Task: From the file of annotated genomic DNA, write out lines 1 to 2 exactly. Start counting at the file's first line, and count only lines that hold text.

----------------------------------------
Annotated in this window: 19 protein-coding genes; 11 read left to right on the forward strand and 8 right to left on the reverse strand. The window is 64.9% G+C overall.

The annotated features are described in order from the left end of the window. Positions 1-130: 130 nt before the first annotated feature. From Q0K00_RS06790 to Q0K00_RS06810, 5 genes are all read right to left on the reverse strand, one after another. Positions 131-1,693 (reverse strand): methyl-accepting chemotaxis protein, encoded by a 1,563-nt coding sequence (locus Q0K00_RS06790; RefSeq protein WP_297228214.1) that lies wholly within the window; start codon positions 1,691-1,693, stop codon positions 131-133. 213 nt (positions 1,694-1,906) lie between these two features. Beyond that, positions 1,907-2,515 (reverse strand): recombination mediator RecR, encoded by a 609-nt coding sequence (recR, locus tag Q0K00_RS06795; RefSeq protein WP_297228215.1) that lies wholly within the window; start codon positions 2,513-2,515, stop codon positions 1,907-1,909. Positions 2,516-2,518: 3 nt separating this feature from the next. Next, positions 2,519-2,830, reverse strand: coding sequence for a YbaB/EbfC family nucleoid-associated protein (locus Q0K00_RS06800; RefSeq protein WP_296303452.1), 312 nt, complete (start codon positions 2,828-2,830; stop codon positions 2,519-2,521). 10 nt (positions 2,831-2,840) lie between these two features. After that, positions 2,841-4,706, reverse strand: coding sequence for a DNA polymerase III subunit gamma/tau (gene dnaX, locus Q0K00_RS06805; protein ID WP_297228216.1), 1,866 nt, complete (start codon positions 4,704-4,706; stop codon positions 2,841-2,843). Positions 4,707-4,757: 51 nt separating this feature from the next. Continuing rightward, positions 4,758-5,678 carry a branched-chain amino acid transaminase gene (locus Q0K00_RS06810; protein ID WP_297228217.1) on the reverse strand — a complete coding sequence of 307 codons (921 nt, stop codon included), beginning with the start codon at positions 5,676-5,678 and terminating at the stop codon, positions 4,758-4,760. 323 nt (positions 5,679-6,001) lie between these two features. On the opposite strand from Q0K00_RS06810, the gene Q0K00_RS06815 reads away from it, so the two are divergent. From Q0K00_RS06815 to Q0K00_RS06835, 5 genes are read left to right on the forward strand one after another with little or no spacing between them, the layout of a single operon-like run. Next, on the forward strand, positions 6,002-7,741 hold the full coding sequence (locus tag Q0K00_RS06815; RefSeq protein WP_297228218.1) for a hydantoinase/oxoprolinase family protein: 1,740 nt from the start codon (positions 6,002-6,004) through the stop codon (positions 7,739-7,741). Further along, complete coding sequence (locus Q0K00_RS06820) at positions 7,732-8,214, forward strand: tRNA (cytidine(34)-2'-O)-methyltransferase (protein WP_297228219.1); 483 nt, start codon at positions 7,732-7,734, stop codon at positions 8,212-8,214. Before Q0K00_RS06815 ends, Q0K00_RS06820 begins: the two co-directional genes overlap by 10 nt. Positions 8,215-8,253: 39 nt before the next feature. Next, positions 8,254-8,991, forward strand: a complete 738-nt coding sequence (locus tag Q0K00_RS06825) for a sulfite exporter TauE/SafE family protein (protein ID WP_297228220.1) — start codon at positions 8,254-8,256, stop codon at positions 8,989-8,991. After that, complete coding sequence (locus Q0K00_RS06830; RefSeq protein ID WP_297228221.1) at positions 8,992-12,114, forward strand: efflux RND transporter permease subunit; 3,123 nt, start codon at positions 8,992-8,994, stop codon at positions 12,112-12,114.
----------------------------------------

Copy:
Annotated in this window: 19 protein-coding genes; 11 read left to right on the forward strand and 8 right to left on the reverse strand. The window is 64.9% G+C overall.

The annotated features are described in order from the left end of the window. Positions 1-130: 130 nt before the first annotated feature. From Q0K00_RS06790 to Q0K00_RS06810, 5 genes are all read right to left on the reverse strand, one after another. Positions 131-1,693 (reverse strand): methyl-accepting chemotaxis protein, encoded by a 1,563-nt coding sequence (locus Q0K00_RS06790; RefSeq protein WP_297228214.1) that lies wholly within the window; start codon positions 1,691-1,693, stop codon positions 131-133. 213 nt (positions 1,694-1,906) lie between these two features. Beyond that, positions 1,907-2,515 (reverse strand): recombination mediator RecR, encoded by a 609-nt coding sequence (recR, locus tag Q0K00_RS06795; RefSeq protein WP_297228215.1) that lies wholly within the window; start codon positions 2,513-2,515, stop codon positions 1,907-1,909. Positions 2,516-2,518: 3 nt separating this feature from the next. Next, positions 2,519-2,830, reverse strand: coding sequence for a YbaB/EbfC family nucleoid-associated protein (locus Q0K00_RS06800; RefSeq protein WP_296303452.1), 312 nt, complete (start codon positions 2,828-2,830; stop codon positions 2,519-2,521). 10 nt (positions 2,831-2,840) lie between these two features. After that, positions 2,841-4,706, reverse strand: coding sequence for a DNA polymerase III subunit gamma/tau (gene dnaX, locus Q0K00_RS06805; protein ID WP_297228216.1), 1,866 nt, complete (start codon positions 4,704-4,706; stop codon positions 2,841-2,843). Positions 4,707-4,757: 51 nt separating this feature from the next. Continuing rightward, positions 4,758-5,678 carry a branched-chain amino acid transaminase gene (locus Q0K00_RS06810; protein ID WP_297228217.1) on the reverse strand — a complete coding sequence of 307 codons (921 nt, stop codon included), beginning with the start codon at positions 5,676-5,678 and terminating at the stop codon, positions 4,758-4,760. 323 nt (positions 5,679-6,001) lie between these two features. On the opposite strand from Q0K00_RS06810, the gene Q0K00_RS06815 reads away from it, so the two are divergent. From Q0K00_RS06815 to Q0K00_RS06835, 5 genes are read left to right on the forward strand one after another with little or no spacing between them, the layout of a single operon-like run. Next, on the forward strand, positions 6,002-7,741 hold the full coding sequence (locus tag Q0K00_RS06815; RefSeq protein WP_297228218.1) for a hydantoinase/oxoprolinase family protein: 1,740 nt from the start codon (positions 6,002-6,004) through the stop codon (positions 7,739-7,741). Further along, complete coding sequence (locus Q0K00_RS06820) at positions 7,732-8,214, forward strand: tRNA (cytidine(34)-2'-O)-methyltransferase (protein WP_297228219.1); 483 nt, start codon at positions 7,732-7,734, stop codon at positions 8,212-8,214. Before Q0K00_RS06815 ends, Q0K00_RS06820 begins: the two co-directional genes overlap by 10 nt. Positions 8,215-8,253: 39 nt before the next feature. Next, positions 8,254-8,991, forward strand: a complete 738-nt coding sequence (locus tag Q0K00_RS06825) for a sulfite exporter TauE/SafE family protein (protein ID WP_297228220.1) — start codon at positions 8,254-8,256, stop codon at positions 8,989-8,991. After that, complete coding sequence (locus Q0K00_RS06830; RefSeq protein ID WP_297228221.1) at positions 8,992-12,114, forward strand: efflux RND transporter permease subunit; 3,123 nt, start codon at positions 8,992-8,994, stop codon at positions 12,112-12,114.